I made banana bread yesterday.
It turned out pretty well.
But it could have been a disaster.
You see, I forgot where I was.
I forgot that I am way above sea level.
And at this altitude, adjustments must be made.
I’m used to baking at 128 feet above sea level – not 5,551 feet.
Fortunately, I added a little more liquid than the recipe called for because I decided to throw in a couple extra ingredients.
That’s a high-altitude adjustment – but I did it quite by accident.
Fortunately, I also used a little less sugar than the recipe called for but that was only because I didn’t want it too sweet.
So again, I adjusted by quite by accident.
What I completely forgot to do was to adjust the temperature of the oven.
It should have been about 25 degrees hotter – in Fahrenheit.
Of course, my gas oven only has Celsius marks – and those are in ranges of temperatures.
The bottom line is that it took FOREVER to bake.
I basically slow roasted it instead of baking it.
But eventually it came out of the oven.
And I think it is delicious.
But that is in no way thanks to me.
It so reminded me of my life here on earth.
How easy it is for me to forget my altitude.
And to live accordingly.
I forget that I am living at a higher elevation.
Not because of my righteousness or anything I have done.
Just like I didn’t climb these 5,000 plus feet to be here in Guatemala.
I was carried here by an airplane.
And I have been carried to a higher elevation spiritually by the incredible lift of being saved by grace alone.
Saved from sin.
Saved from separation from God.
Saved to be living “in the world but not of it.”
Saved to be existing on a different plane, a higher elevation than those who do not know Him.
An elevation that calls them to come up higher, to join me on this mountaintop.
I have been placed by grace at this living at a this-world-is-not-my-home elevation.
And because of that, everything should be different.
How I do life should be different.
Just like my baking here should be different than there.
I am supposed to be living with my heart and mind “set on things above and not on earthly things.” (Colossians 3)
I am supposed to be “laying up treasure in heaven where moths and rust can corrupt it and thieves can’t break in and steal.” (Matthew 6)
I am supposed to be “living up to what I have already attained” as a follower of Christ as I “press on to take hold of that for which Christ Jesus took hold of me”, “forgetting what is behind and straining toward what is ahead”, pressing “on toward the goal to win the prize for which God has called me heavenward in Christ Jesus.” (Philippians 3)
Living in a different way than the world that doesn’t know Him.
Living like Christ really has “torn down the dividing wall of hostility”.
Loving my brothers and sisters as I have been loved.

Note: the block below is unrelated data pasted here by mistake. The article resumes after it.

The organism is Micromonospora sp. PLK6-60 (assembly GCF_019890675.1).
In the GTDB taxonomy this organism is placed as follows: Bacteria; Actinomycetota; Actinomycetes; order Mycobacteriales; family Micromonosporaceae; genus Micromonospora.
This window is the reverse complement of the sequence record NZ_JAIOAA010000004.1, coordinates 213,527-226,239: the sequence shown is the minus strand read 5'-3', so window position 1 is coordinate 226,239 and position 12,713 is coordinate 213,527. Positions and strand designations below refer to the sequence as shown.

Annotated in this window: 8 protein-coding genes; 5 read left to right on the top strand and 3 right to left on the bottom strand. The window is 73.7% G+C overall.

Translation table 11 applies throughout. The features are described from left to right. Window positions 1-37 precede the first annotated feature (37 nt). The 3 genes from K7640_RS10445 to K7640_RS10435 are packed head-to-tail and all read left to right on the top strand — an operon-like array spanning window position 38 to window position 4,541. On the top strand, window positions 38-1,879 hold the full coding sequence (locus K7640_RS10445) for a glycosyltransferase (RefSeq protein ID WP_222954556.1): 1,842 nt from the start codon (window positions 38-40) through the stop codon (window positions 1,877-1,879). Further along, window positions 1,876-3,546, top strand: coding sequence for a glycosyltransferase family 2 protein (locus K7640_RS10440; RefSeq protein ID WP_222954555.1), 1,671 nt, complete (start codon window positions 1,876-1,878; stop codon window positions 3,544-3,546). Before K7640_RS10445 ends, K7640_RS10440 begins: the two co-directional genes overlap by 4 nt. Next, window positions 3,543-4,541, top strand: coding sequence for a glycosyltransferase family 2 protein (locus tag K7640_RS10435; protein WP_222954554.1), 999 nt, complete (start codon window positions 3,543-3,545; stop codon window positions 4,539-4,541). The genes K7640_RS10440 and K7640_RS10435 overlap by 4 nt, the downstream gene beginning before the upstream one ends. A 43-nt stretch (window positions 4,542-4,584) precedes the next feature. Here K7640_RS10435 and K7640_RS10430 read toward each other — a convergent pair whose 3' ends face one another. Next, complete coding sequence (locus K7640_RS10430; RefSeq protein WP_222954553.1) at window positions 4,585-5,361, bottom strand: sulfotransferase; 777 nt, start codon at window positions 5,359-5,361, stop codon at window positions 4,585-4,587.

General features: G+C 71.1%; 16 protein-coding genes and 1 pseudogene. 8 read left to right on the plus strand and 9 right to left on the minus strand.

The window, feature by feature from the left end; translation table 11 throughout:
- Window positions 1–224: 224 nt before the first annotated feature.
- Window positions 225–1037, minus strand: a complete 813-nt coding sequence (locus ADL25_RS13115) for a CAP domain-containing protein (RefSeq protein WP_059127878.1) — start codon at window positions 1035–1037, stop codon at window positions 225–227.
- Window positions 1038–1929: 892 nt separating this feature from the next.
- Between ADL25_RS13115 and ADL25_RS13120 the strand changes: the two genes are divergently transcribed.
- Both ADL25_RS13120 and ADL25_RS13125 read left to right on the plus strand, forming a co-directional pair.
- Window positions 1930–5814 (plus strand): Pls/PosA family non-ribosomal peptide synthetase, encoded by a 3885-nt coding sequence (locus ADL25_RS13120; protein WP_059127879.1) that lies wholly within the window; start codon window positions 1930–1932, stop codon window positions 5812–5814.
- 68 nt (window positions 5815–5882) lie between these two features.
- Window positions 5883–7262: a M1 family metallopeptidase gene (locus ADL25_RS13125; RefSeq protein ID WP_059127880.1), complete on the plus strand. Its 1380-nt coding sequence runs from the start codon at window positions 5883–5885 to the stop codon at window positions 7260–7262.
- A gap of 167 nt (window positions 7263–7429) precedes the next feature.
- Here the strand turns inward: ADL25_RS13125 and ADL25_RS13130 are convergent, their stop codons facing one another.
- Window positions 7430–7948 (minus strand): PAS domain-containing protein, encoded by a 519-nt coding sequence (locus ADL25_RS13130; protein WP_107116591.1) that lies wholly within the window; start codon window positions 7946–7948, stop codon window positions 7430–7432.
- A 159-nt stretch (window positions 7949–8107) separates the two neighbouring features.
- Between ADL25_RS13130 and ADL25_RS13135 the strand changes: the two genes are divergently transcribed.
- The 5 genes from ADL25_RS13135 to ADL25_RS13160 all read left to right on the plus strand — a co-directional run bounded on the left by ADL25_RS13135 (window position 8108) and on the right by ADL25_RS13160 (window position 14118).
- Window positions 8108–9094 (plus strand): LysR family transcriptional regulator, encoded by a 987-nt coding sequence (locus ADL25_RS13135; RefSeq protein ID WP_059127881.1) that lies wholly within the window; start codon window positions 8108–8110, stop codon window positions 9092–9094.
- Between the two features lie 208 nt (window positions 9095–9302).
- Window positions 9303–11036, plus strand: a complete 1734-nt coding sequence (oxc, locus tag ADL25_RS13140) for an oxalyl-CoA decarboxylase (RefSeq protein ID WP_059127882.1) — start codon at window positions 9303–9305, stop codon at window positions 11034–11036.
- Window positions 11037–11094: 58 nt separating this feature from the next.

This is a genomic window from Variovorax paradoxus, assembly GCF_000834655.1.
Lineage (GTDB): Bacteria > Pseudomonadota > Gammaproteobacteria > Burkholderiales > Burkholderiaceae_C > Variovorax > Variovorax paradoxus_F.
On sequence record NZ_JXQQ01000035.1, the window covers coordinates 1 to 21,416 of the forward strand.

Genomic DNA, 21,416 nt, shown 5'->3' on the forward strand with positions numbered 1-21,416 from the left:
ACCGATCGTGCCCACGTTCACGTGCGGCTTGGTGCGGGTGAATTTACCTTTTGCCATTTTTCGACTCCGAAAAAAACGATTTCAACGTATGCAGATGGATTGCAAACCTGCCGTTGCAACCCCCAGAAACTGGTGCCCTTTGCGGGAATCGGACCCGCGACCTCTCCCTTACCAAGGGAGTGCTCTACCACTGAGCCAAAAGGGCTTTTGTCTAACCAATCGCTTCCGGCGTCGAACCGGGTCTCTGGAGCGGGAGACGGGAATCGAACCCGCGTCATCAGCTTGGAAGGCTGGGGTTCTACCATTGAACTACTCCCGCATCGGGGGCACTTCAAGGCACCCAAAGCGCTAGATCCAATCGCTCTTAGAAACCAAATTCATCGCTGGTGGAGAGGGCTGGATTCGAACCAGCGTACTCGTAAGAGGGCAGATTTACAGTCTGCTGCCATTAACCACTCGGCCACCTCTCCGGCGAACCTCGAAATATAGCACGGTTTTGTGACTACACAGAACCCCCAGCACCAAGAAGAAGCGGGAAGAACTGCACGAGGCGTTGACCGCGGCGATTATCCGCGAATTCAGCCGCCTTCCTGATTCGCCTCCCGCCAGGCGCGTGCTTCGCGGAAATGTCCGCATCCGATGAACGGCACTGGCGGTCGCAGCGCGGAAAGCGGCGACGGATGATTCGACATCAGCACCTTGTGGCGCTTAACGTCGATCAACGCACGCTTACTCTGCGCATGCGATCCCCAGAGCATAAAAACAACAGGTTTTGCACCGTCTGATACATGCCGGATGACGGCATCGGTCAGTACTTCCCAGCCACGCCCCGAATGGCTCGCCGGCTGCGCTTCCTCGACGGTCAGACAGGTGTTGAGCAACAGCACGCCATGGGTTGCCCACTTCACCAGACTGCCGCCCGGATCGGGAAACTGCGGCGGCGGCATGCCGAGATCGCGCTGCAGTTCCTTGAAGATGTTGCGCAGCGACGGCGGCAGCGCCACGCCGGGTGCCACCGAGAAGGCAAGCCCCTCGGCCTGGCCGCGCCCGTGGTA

And loving those who don’t know the Father yet in the same extravagant way.
Sharing His love constantly.
Reflecting His image consistently.
I am supposed to be making adjustments at this altitude.
Adding humility, love, kindness.
And subtracting bitterness, strife, anger.
Adding time to every relational equation, being “quick to listen, slow to speak and slow to get angry.”
Along with so many other “high altitude adjustments” that are a part of being a disciple of Jesus.
This is the elevation we are called to live at day in and day out.
Not just me – but everyone who claims the name of Christ.
But how quickly I forget the altitude.
I forget to “live up to what I have already attained.”
How easily I slip back into baking at sea level in my Christian life.
I slide down old familiar pathways of worry.
I listen to breathy whispers of old lies from the enemy.
I let my emotions run the show instead of higher elevation realities.
I forget to “take every thought captive to Christ.”
I “lean on my own understanding” instead of trusting.
I forget who I am.
And worse, WHOSE I am.
Because life is so daily.
I have physically adjusted to living above 5,000 feet.
So it’s easy to forget where I am.
But I don’t ever want to adjust to this altitude with Jesus.
Instead, I want to climb higher.
Running hard toward the prize.
Pumping toward the finish line.
Always setting my gaze higher.
Always reaching for the next level.
Being transformed into His image from level to level.
From glory to glory.
Remember where you are, friends.
Look back at how far He has brought you, how high you have climbed.
Live up to what you have already attained with Him.
Remember who you are.
But most of all, remember whose you are.
And let’s keep climbing higher with Him, making those altitude adjustments each day.
Because at the end of the day, it doesn’t matter how my banana bread turned out.
But I want my life to be a story of “progressively being transformed into His image from [one degree of] glory to [even more] glory, which comes from the Lord, [who is] the Spirit.” (2 Corinthians 3)